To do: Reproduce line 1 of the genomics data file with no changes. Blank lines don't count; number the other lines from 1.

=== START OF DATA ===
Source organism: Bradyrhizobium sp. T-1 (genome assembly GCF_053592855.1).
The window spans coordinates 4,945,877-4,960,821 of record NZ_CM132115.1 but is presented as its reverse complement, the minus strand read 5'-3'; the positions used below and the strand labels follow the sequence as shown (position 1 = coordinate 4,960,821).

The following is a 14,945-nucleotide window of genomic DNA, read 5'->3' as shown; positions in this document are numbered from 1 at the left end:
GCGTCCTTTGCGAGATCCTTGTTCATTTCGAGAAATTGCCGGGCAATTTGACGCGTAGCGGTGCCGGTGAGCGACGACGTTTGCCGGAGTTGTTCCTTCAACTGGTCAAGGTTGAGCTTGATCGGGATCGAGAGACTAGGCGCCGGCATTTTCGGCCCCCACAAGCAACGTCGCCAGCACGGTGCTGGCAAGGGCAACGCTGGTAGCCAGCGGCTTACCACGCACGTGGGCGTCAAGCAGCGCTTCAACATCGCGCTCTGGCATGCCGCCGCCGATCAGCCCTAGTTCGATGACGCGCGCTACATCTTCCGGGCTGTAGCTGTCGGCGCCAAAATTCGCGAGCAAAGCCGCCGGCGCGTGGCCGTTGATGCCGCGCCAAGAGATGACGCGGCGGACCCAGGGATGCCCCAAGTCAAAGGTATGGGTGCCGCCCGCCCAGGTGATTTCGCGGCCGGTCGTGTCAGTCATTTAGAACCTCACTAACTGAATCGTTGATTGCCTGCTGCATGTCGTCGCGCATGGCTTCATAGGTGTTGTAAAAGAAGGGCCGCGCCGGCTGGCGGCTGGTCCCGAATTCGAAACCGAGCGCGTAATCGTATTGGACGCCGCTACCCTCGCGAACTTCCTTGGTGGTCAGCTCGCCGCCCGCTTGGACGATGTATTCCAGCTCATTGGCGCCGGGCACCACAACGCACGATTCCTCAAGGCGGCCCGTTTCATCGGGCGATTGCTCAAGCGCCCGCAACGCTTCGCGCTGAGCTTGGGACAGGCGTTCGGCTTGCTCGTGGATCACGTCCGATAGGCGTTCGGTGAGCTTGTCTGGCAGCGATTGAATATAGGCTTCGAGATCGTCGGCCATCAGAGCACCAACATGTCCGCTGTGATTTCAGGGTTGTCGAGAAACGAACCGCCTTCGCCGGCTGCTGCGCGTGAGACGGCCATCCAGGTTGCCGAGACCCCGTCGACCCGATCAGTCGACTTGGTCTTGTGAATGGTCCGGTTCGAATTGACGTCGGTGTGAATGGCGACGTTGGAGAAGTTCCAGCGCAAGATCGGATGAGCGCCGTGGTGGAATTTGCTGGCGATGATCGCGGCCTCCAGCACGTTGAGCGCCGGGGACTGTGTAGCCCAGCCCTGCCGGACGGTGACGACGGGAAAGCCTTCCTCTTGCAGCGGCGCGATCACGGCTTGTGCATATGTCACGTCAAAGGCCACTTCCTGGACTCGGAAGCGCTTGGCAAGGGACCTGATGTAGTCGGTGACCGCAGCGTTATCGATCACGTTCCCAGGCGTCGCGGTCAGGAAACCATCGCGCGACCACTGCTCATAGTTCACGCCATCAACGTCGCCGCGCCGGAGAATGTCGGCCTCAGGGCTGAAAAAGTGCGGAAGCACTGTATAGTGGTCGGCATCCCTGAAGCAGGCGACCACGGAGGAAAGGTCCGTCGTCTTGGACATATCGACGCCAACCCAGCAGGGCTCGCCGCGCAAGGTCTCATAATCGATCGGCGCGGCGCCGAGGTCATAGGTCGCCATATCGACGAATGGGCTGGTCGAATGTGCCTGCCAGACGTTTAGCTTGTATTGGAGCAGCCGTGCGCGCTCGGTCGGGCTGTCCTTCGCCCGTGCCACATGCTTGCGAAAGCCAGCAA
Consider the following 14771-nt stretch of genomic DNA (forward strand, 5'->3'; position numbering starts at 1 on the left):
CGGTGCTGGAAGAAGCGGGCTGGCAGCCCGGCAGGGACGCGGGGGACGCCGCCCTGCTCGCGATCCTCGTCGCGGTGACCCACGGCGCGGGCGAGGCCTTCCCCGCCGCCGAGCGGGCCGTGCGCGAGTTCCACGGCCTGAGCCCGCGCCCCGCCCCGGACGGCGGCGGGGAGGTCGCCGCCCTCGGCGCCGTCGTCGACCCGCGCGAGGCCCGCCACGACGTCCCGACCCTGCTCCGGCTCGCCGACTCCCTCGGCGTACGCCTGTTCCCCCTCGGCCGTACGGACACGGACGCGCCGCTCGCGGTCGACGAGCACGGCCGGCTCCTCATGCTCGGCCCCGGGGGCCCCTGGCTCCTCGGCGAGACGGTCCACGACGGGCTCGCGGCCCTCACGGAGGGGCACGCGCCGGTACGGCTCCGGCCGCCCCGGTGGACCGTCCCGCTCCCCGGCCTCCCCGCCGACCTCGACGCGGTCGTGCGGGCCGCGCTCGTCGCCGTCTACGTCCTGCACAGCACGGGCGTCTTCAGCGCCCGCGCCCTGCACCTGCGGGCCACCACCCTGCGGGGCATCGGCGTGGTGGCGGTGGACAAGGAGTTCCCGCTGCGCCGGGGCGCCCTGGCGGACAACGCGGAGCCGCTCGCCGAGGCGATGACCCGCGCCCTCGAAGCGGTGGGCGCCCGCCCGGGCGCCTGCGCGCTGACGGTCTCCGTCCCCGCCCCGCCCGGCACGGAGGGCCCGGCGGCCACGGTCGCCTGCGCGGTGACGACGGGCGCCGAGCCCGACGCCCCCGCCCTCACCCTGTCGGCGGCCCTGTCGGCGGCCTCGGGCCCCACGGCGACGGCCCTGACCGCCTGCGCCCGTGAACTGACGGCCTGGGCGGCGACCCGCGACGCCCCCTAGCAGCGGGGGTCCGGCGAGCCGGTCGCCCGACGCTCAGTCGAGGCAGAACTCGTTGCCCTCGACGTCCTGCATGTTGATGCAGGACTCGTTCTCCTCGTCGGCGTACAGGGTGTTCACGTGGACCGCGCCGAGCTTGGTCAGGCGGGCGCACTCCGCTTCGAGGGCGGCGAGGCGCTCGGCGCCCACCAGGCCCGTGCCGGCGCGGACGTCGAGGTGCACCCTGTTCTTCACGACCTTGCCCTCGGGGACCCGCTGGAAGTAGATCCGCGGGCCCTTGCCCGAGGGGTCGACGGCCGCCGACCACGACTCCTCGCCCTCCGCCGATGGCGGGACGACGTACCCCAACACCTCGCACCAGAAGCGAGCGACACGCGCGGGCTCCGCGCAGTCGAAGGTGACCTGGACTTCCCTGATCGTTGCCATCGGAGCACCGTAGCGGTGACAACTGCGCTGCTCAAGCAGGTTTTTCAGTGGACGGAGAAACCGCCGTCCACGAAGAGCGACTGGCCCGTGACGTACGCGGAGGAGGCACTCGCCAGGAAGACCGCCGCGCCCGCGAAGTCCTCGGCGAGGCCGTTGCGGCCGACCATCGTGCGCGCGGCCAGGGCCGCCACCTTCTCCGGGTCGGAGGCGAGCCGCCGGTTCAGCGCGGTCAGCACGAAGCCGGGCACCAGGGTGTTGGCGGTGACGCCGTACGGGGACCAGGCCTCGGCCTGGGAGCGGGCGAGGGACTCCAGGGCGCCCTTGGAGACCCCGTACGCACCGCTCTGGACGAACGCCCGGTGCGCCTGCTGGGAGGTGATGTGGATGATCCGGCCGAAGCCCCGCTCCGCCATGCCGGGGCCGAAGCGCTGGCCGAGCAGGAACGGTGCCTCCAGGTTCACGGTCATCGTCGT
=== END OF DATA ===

Source organism: Bradyrhizobium sp. T-1 (genome assembly GCF_053592855.1).